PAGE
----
Researchers Link Iraq Dust With Some Vets’ Lung Problems

IRAQ BURN PITS

(MILITARY TIMES)   Researchers at Stony Brook University in New York have coined the term “Iraq-Afghanistan war lung injury” to describe respiratory symptoms developed by some veterans — and they have duplicated the problem in mice, using dust from Camp Victory in Baghdad.

In an article published Friday in the Journal of Occupational and Environmental Medicine, researchers including Dr. Anthony Szema, an allergist and assistant professor of medicine at Stony Brook, found that exposing mice to dust collected from Camp Victory in 2007 produced inflammation and changes to respiratory airways similar to those found in Iraq veterans diagnosed with constrictive bronchiolitis.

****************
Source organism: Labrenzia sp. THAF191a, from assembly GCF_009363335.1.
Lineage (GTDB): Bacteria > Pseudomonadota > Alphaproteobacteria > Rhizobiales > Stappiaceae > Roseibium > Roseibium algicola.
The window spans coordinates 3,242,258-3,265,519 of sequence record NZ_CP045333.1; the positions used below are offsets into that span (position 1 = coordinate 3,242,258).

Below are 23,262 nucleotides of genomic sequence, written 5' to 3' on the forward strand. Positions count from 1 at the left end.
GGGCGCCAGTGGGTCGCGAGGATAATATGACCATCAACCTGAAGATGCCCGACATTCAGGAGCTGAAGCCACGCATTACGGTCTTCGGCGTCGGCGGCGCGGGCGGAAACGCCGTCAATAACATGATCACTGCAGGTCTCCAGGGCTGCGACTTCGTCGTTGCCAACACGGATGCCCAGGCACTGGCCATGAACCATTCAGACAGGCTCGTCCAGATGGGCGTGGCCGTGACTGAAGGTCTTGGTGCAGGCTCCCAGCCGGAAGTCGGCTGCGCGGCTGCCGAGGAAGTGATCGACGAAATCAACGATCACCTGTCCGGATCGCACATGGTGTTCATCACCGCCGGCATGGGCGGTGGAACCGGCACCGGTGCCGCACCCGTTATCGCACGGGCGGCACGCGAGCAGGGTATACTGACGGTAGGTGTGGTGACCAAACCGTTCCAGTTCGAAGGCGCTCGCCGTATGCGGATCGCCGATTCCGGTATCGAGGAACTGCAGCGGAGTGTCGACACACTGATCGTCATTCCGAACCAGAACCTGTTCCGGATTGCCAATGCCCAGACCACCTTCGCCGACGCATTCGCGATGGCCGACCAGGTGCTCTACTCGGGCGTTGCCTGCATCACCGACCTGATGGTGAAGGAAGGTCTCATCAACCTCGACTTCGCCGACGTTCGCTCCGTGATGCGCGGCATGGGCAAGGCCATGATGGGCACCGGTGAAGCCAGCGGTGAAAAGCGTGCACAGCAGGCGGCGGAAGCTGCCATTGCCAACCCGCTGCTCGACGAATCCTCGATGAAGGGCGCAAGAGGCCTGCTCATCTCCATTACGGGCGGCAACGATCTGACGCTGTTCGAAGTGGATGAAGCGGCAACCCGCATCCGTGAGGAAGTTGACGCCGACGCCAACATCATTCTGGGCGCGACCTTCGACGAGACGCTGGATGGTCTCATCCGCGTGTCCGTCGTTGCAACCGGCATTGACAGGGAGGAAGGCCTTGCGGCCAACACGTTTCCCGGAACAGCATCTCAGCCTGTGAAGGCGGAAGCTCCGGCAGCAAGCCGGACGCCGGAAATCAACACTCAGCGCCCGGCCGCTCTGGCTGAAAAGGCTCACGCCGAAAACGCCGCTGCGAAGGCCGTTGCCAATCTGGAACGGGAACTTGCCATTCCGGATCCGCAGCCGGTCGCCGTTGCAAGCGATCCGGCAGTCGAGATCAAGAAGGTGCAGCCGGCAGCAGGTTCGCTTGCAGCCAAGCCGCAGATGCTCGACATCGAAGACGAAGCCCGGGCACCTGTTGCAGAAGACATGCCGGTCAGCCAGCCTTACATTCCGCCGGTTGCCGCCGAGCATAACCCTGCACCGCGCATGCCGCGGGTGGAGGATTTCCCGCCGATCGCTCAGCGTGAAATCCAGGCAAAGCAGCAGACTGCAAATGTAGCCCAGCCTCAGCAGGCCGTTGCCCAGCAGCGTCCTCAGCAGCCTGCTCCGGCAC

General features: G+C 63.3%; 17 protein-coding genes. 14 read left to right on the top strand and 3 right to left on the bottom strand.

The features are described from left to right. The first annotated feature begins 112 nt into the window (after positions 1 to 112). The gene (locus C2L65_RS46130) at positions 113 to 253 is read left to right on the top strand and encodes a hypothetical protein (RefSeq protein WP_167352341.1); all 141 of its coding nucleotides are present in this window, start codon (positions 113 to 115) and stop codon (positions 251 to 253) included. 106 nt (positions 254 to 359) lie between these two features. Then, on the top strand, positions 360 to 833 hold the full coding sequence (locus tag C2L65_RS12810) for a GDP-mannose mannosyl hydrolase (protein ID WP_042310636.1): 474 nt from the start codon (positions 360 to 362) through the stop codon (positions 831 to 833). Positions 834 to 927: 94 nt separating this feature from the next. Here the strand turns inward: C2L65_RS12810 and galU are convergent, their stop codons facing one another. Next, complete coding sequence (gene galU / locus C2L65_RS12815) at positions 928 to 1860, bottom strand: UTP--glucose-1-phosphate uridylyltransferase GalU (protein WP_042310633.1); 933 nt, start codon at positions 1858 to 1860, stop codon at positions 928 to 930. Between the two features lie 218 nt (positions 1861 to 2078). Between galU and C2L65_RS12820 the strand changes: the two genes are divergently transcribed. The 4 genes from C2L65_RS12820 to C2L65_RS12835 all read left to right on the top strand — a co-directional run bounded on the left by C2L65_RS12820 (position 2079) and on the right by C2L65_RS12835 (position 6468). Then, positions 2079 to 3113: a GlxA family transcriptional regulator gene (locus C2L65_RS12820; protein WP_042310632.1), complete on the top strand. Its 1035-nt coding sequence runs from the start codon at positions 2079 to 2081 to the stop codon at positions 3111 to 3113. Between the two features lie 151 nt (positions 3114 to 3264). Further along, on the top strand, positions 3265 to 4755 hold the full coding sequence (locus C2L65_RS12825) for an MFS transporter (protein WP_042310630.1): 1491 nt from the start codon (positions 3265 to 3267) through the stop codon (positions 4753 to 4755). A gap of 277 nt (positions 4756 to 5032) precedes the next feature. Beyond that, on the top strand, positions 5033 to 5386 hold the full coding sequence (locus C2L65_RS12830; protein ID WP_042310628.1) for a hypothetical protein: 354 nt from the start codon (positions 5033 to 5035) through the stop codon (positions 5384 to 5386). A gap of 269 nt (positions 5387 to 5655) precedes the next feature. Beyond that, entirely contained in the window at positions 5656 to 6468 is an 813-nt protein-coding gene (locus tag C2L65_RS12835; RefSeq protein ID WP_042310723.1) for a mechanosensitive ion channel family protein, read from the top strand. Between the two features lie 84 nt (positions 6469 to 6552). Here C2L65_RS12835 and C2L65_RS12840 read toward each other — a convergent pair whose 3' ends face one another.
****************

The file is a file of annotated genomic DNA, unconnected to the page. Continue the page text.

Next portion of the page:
The mice lungs contained “angular, sharp and solid” particles with traces of titanium and iron, according to the study.

Replicating the experiment with dust from other locations, including the San Joaquin Valley in California; Kandahar, Afghanistan; and a titanium mine in Montana, the researchers could not produce the same inflammatory response.

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